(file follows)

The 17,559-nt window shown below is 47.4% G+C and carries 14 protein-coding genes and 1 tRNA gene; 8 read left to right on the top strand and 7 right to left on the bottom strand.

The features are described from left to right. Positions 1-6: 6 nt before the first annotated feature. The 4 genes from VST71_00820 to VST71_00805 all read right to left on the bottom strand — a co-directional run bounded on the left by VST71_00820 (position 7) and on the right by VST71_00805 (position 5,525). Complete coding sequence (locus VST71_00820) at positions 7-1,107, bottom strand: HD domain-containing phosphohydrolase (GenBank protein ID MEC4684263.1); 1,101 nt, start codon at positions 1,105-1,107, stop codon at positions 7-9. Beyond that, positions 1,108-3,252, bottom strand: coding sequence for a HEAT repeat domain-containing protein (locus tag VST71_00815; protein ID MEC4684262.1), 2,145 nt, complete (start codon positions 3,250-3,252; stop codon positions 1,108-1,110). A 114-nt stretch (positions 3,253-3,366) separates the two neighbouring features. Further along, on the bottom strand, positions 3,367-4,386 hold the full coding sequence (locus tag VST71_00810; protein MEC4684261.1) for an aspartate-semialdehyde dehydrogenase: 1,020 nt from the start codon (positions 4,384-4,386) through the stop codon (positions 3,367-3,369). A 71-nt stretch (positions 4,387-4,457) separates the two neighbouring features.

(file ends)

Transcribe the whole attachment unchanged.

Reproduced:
The 17,559-nt window shown below is 47.4% G+C and carries 14 protein-coding genes and 1 tRNA gene; 8 read left to right on the top strand and 7 right to left on the bottom strand.

The features are described from left to right. Positions 1-6: 6 nt before the first annotated feature. The 4 genes from VST71_00820 to VST71_00805 all read right to left on the bottom strand — a co-directional run bounded on the left by VST71_00820 (position 7) and on the right by VST71_00805 (position 5,525). Complete coding sequence (locus VST71_00820) at positions 7-1,107, bottom strand: HD domain-containing phosphohydrolase (GenBank protein ID MEC4684263.1); 1,101 nt, start codon at positions 1,105-1,107, stop codon at positions 7-9. Beyond that, positions 1,108-3,252, bottom strand: coding sequence for a HEAT repeat domain-containing protein (locus tag VST71_00815; protein ID MEC4684262.1), 2,145 nt, complete (start codon positions 3,250-3,252; stop codon positions 1,108-1,110). A 114-nt stretch (positions 3,253-3,366) separates the two neighbouring features. Further along, on the bottom strand, positions 3,367-4,386 hold the full coding sequence (locus tag VST71_00810; protein MEC4684261.1) for an aspartate-semialdehyde dehydrogenase: 1,020 nt from the start codon (positions 4,384-4,386) through the stop codon (positions 3,367-3,369). A 71-nt stretch (positions 4,387-4,457) separates the two neighbouring features.